Creative writing classes have been popping up all over the country in the last decade or so – from poetry writing workshops to creative writing degree programs, from writing retreats to weekly screenwriting sessions.
They come in all sorts of different forms, but the most novel – if you’ll excuse the pun – is the degree. That’s three years, for an undergraduate degree, spent learning how to hone your writing skills – and the same if you want to do PhD.
But with this growth in the creative writing education industry, there have sat up the inevitable crowds of nay-sayers. Or haters, as we might call them these days. You can’t teach creative writing, they say. It’s not a real degree, they say.
All of this honestly became quite boring before it had even begun. Because, as we’ll show below, there are very legitimate reasons why creative writing should be taught – and why creative writers can really benefit from dedicated teaching. Not to mention the dedicated time to practise that creative writing courses offer.
Here, we’re going to look at everything you need to know about joining a creative writing program – from what creative writing actually is to the employment prospects you can anticipate afterwards.
Creative writing is a wonderful discipline – so let’s take a look!
What is Creative Writing?
So, what do we actually mean by creative writing? Our guess is that you’ll have a sense of this already.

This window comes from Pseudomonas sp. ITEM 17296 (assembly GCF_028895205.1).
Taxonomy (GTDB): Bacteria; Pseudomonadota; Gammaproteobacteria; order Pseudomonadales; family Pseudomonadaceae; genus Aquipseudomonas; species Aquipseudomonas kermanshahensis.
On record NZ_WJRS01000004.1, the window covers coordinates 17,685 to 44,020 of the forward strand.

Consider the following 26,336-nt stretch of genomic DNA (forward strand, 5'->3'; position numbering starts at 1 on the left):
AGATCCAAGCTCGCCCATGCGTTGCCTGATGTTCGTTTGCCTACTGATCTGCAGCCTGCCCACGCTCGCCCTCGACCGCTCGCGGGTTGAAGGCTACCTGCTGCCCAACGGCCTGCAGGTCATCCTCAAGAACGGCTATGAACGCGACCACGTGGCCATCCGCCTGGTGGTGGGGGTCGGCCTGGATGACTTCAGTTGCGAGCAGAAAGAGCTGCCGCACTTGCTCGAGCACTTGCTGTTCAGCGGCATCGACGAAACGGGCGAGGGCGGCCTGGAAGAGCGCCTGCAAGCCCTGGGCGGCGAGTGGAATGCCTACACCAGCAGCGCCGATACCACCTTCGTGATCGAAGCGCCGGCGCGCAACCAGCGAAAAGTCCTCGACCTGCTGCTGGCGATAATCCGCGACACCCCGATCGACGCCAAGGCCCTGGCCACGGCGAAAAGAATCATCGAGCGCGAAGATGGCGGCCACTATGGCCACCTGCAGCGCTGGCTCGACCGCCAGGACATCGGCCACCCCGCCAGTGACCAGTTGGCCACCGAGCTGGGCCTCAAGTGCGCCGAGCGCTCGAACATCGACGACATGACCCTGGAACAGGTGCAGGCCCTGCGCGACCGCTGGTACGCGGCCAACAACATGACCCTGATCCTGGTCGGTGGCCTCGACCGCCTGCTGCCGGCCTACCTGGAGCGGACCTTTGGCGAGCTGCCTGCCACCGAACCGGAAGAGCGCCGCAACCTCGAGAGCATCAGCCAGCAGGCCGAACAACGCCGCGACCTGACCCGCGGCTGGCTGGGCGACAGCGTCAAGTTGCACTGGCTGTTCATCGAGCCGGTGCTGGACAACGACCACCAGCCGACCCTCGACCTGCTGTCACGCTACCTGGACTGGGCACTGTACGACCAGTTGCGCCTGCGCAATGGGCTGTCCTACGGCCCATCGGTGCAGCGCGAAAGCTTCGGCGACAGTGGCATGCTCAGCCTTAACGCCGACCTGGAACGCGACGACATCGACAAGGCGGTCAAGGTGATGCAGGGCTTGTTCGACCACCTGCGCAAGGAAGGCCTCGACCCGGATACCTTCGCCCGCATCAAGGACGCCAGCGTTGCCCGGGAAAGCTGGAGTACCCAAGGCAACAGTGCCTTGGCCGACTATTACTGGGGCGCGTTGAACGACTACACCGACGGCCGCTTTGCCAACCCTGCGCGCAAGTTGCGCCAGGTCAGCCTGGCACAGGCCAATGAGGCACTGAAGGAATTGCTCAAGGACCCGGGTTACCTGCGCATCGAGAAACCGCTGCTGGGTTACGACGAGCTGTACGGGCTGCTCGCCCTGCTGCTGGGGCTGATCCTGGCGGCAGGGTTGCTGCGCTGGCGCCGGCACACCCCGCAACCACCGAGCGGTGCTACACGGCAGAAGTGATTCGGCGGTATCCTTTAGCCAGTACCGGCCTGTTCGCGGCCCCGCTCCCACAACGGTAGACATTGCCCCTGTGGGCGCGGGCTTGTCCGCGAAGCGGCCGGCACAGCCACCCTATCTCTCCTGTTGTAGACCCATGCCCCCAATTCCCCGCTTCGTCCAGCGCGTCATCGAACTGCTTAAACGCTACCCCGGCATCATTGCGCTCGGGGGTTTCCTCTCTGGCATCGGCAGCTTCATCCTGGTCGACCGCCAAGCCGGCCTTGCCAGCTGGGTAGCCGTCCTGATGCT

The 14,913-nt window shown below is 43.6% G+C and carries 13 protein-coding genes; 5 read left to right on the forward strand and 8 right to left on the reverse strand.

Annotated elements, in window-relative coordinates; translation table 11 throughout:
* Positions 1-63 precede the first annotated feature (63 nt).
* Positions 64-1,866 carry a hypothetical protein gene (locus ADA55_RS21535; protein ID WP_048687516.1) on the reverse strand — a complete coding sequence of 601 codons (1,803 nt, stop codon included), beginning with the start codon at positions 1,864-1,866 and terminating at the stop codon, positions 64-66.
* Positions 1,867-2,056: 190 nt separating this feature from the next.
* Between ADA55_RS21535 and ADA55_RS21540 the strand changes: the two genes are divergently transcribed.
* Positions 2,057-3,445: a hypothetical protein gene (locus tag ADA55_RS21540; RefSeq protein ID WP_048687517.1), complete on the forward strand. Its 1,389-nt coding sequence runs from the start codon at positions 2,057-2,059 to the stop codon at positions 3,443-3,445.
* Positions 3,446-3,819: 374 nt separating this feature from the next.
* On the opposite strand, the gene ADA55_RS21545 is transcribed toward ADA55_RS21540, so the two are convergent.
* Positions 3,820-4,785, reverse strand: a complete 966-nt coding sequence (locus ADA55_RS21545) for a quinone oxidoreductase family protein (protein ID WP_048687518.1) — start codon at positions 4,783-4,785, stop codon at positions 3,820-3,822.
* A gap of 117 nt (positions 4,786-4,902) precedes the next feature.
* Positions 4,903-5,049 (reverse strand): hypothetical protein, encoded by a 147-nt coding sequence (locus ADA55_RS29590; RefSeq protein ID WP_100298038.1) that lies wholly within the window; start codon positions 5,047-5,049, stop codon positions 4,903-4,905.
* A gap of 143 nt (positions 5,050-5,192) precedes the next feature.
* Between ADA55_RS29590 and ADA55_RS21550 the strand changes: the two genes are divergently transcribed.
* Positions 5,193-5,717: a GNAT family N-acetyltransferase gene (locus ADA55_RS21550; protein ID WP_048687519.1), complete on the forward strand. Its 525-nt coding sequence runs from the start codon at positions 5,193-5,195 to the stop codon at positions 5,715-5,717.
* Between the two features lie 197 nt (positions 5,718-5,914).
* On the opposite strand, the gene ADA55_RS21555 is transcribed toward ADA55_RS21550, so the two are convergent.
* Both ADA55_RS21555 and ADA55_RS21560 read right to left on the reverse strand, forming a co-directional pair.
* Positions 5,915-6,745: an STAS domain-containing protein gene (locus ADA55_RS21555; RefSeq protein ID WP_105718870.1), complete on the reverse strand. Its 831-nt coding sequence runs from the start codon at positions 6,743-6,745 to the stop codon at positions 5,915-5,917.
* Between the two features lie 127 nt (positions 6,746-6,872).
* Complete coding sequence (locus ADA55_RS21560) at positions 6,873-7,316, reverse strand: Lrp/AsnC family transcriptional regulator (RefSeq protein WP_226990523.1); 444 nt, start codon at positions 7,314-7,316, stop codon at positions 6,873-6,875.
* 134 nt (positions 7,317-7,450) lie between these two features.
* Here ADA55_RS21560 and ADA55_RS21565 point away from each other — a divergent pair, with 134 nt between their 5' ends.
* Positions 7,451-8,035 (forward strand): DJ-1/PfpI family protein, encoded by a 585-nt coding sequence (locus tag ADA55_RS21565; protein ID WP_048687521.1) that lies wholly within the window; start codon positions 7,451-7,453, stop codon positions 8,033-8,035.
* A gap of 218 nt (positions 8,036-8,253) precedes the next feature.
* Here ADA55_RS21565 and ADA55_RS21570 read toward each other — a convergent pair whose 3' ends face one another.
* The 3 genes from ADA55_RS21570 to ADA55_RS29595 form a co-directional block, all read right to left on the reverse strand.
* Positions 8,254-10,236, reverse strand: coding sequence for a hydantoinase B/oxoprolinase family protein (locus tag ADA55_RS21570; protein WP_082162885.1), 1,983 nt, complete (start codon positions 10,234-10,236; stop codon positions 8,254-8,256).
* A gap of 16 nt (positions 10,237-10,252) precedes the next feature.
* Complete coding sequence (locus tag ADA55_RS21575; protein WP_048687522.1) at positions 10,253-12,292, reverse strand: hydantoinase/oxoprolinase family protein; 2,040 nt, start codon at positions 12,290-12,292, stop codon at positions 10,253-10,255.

Generally, ‘creative’ writing is defined in opposition to those types of writing that aren’t thought to be creative. Journalism or technical writing, or the work of a copywriter, these are all considered insufficiently creative to be creative writing. Even academic writing is excluded from this definition.
Unfortunately, this doesn’t really follow any meaning of creativity that we might hold. And, as a consequence, ‘creative writing’ appears to have something of a silly name.
Writing Differs by Purpose.
What really distinguishes the novelist from the copywriter is not how creative they are, but rather what they do with language. Writing fiction is, of course, different to writing marketing copy, but in different ways.
Texts differ in terms of purpose: journalism informs and copywriting persuades. ‘Creative writing’ meanwhile entertains and doesn’t, really, do anything. This is one of the fundamental ideas in poetics and theory: literature just sort of is.
Get information about English tuition here.
The Types of ‘Creative’ Writing.
A different way of defining creative writing is to look at the forms that are generally considered to be creative. These are, fundamentally, literary forms.
Fiction. Fiction, including short fiction, is creative writing in continuous prose. It usually follows a narrative and includes some sort of character development.
Poetry. Poetry is a form that is written in deliberate lines and is notable for its ambiguity and density of language. In can be performed or read on the page.